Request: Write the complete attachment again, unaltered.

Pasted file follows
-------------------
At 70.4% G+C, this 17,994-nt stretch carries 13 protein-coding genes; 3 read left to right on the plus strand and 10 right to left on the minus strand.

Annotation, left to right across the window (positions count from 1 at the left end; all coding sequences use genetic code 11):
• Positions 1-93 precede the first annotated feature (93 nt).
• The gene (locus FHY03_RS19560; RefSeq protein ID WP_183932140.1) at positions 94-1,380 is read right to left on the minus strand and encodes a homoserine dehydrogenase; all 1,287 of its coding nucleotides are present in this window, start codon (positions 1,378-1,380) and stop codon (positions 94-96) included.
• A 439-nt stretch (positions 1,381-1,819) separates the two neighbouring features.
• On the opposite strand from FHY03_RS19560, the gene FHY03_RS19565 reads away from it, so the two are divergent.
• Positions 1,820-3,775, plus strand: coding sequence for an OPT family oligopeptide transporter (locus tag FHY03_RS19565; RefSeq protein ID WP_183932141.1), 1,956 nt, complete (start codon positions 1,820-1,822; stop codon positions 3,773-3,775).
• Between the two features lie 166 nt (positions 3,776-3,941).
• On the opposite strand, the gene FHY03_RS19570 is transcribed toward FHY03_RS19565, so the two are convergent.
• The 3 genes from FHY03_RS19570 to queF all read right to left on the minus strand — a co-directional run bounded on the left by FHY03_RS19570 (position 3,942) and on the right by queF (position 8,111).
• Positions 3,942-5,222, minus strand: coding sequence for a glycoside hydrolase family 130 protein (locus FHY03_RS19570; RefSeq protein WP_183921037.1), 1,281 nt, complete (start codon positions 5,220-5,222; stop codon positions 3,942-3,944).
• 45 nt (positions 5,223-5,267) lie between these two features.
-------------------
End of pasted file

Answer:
At 70.4% G+C, this 17,994-nt stretch carries 13 protein-coding genes; 3 read left to right on the plus strand and 10 right to left on the minus strand.

Annotation, left to right across the window (positions count from 1 at the left end; all coding sequences use genetic code 11):
• Positions 1-93 precede the first annotated feature (93 nt).
• The gene (locus FHY03_RS19560; RefSeq protein ID WP_183932140.1) at positions 94-1,380 is read right to left on the minus strand and encodes a homoserine dehydrogenase; all 1,287 of its coding nucleotides are present in this window, start codon (positions 1,378-1,380) and stop codon (positions 94-96) included.
• A 439-nt stretch (positions 1,381-1,819) separates the two neighbouring features.
• On the opposite strand from FHY03_RS19560, the gene FHY03_RS19565 reads away from it, so the two are divergent.
• Positions 1,820-3,775, plus strand: coding sequence for an OPT family oligopeptide transporter (locus tag FHY03_RS19565; RefSeq protein ID WP_183932141.1), 1,956 nt, complete (start codon positions 1,820-1,822; stop codon positions 3,773-3,775).
• Between the two features lie 166 nt (positions 3,776-3,941).
• On the opposite strand, the gene FHY03_RS19570 is transcribed toward FHY03_RS19565, so the two are convergent.
• The 3 genes from FHY03_RS19570 to queF all read right to left on the minus strand — a co-directional run bounded on the left by FHY03_RS19570 (position 3,942) and on the right by queF (position 8,111).
• Positions 3,942-5,222, minus strand: coding sequence for a glycoside hydrolase family 130 protein (locus FHY03_RS19570; RefSeq protein WP_183921037.1), 1,281 nt, complete (start codon positions 5,220-5,222; stop codon positions 3,942-3,944).
• 45 nt (positions 5,223-5,267) lie between these two features.